This is not the same poem but the elements are mostly there. In these days of Brexit, with its mean-minded insularity, and fear-ridden hatred, I wanted to reaffirm my belief and faith in a better Britain, one based on the love, creativity, friendliness and expansive, welcoming nature that I crave. That is the Britain that I love, that is what gives me hope and strength.

 

That is the Britain I want. That is my Britain.

Comments

opher goodwin Added Jan 7, 2019 - 6:48am
I tried putting photos with this but it did not work for some reason. never mind. You can get the full thing on my blog Opher's world if you are interested.
Johnny Fever Added Jan 7, 2019 - 10:00am
Brexit is not akin to “mean-minded insularity.”  It also has nothing to do with fear or hatred.  You can have a better Britain with Brexit…full stop.  Of course not all agree Brexit is good for Britain and there is nothing wrong with having that opinion too.  As for Britain being based on love, creativity, friendliness, that’s total crap.  That was never the case and it never will be the case.  Britain is simply a country and a country can’t love, be creative or be friendly.  Those are human traits. 
opher goodwin Added Jan 7, 2019 - 10:25am
Johnny - thank you for that. 
I am afraid I think you are wrong on many counts. 
Yes the whole concept of Brexit is steeped in mean-minded nationalism, arrogance, a sense of superiority which suggest to those of that mind set that we are better off apart.
Yes the xenophobia and racism that has driven Brexit has been directly responsible for a great increase in violence and hate crime.
It is manifestly obvious that both our economy and standing in the world will be severely damaged by Brexit. Something that all the experts and most politicians agree on. Only the rabid nationalist right-wing Brexiteers think otherwise.
The concept of Britain is an ethos that unites people. It is the zeitgeist of the nation. That zeitgeist is based on the human traits described. Every country has a different feel to it. That is due to the humanity of the people who comprise it. I do not think it is too much of a poetic liberty to ascribe the human traits of love, creativity and friendliness on the nation. That is what we do when we are at our best.
White Hair'd Added Jan 7, 2019 - 2:07pm
God Save The Queen.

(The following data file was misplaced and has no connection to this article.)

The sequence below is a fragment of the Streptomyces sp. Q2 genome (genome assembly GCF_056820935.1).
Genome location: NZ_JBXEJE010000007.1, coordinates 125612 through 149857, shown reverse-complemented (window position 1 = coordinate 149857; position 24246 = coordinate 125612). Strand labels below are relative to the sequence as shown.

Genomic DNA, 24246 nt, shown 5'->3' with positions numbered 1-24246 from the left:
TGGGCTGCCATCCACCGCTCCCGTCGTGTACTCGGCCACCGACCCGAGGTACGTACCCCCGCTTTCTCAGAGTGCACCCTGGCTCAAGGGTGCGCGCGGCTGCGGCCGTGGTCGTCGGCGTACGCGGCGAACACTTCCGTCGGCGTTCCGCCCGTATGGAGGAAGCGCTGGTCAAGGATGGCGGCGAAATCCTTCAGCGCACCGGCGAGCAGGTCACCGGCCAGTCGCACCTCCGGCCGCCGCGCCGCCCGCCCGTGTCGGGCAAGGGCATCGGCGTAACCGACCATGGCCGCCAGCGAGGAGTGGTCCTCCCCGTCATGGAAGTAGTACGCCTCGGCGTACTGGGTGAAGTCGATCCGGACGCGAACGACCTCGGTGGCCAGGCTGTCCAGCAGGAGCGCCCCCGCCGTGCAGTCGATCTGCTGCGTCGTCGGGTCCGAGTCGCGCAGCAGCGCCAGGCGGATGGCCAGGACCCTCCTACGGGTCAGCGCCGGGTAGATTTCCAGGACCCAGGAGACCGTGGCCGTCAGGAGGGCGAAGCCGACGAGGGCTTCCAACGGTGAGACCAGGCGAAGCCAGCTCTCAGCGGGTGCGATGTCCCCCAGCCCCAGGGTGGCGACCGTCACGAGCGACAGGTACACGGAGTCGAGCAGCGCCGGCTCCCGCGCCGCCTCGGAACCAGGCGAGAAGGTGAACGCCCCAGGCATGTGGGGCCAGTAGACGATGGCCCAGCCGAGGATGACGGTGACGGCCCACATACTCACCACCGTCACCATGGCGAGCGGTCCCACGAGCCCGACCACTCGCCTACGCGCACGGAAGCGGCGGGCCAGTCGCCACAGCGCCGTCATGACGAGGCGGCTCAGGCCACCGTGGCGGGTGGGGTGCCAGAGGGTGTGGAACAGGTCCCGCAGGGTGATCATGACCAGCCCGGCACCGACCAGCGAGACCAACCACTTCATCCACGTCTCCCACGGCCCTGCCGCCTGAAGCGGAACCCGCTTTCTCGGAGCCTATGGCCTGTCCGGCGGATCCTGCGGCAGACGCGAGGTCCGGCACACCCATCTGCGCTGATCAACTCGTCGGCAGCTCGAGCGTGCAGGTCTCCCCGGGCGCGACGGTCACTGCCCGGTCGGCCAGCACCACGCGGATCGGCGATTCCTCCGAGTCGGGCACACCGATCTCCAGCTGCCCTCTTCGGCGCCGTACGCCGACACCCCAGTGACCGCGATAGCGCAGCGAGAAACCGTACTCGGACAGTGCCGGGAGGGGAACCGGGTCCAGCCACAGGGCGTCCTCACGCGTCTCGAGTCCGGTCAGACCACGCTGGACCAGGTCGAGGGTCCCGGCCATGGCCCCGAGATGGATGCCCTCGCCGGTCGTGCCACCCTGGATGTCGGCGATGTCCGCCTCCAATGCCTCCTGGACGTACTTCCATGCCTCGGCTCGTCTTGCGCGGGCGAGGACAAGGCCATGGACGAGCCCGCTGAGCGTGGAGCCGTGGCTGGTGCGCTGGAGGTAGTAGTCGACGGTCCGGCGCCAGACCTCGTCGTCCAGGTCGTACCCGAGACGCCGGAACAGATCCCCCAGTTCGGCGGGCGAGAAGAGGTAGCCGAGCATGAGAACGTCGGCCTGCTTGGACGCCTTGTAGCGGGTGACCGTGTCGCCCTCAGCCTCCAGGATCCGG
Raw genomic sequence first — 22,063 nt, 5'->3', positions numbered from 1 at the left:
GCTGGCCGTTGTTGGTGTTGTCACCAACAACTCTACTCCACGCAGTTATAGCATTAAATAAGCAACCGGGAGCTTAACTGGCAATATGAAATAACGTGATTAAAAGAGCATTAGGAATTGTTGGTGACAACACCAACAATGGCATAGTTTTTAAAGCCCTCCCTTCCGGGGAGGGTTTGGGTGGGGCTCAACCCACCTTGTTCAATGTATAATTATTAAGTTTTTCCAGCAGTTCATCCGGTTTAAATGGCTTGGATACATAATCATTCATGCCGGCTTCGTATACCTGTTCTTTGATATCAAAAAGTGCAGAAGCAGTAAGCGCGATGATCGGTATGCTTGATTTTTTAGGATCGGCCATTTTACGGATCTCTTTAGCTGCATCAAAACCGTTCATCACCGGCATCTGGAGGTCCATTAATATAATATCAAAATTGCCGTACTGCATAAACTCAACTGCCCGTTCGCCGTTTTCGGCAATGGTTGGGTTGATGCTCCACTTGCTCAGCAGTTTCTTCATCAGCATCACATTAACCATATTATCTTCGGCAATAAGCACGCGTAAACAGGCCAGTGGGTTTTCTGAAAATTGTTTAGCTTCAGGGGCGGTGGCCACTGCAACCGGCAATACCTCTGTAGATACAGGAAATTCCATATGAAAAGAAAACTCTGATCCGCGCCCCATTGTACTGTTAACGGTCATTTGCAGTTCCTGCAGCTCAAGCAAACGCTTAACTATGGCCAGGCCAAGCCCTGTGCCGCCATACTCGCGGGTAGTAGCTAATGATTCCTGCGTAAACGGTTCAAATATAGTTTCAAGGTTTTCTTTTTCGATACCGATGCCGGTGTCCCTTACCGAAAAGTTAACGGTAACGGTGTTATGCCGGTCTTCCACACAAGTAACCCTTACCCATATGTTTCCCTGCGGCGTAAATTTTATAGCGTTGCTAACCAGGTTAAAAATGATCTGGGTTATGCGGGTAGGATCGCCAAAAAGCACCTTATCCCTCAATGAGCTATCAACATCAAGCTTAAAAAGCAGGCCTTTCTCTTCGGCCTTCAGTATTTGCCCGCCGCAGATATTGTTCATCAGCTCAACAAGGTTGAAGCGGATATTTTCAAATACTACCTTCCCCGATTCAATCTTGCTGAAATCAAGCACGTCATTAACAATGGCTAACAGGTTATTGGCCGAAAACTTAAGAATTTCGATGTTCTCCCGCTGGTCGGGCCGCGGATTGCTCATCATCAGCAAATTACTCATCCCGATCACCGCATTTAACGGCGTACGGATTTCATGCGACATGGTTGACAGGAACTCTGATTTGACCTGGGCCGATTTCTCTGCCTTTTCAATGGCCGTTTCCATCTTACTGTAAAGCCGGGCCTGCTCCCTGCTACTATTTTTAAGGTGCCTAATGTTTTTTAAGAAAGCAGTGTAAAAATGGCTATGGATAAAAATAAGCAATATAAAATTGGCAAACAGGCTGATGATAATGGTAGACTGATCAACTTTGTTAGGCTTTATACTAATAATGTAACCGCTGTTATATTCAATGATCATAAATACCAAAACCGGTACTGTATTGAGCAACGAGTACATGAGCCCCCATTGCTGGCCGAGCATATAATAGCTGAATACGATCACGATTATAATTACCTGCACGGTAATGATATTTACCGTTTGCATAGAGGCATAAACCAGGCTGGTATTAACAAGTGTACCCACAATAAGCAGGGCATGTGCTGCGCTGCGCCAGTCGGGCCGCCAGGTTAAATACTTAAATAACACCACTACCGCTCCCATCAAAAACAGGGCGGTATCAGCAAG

The Owl Added Jan 7, 2019 - 2:25pm
"That zeitgeist is based on the human traits described. Every country has a different feel to it. That is due to the humanity of the people who comprise it. I do not think it is too much of a poetic liberty to describe the human traits of love, creativity, and friendliness on the nation. That is what we do when we are at our best."  -- Opher
 
Ah, patriotism in its finest form, a sentiment endorsed by Parry"s Jerusalem.
 
And when Britain gets threatened it stands tall even when it has to stand on its own.
 
You may not agree with it Opher, but a sufficient number of the voters of the United Kingdom are standing to enforce the notion that the British need to remain "British".
 
 
 
opher goodwin Added Jan 7, 2019 - 2:50pm
Luther - Oh No - let the old dear die.
opher goodwin Added Jan 7, 2019 - 2:52pm
Owl - I want it to stay British too - and to be a partner in something a lot better. I like partnerships, collaboration and a more global perspective. That doesn't mean giving up my Britishness.
A majority of people in Britain think like me. The Brexiteers are a minority.
Time for a rethink!
Ian Thorpe Added Jan 7, 2019 - 4:41pm
Good poem Opher, bit long for post modernist maybe, but a very recognisable vision of England to a Shropshire lad like me (In common with A E Houseman & a certain J Corbyn I'm not native to Shrophire but an import.)
And thanks for the other bit of nostalgia, your opening lines, which reminded me of something me. you, Neil and maybe a few other Britis will remember:

"In the far north where the black rocks
stand against the cold sea ..."
The Owl Added Jan 7, 2019 - 6:46pm
I never doubted that you wanted to remain British, and I never would.
 
But my comment remains germane when you get to the question of what happens when your being "British" comes up against a force that is insisting that you will not?
 
As I see the Brexit vote, sir, is that the question of "what happens" was put to the citizens of the United Kingdom vote of Parliament, an action answering the implied question of when.
 
That you think the vote for Brexit was incorrect has been made clear, as has your quiet, or not-so-quiet, contempt for those supporting the exit of the UK from the European Union.
 
In the literature on the subject that I have read, I see nothing that suggests that the pro-Brexit voters want to halt the cooperation and commerce with the nations of the continent.  Indeed, I see a lot that suggests that that is exactly what they want...continued free commerce and close cooperation with the European Union and its member states.  The Brexit supporters seem to be saying that they just don't want to do it under the terms of the EU treaty.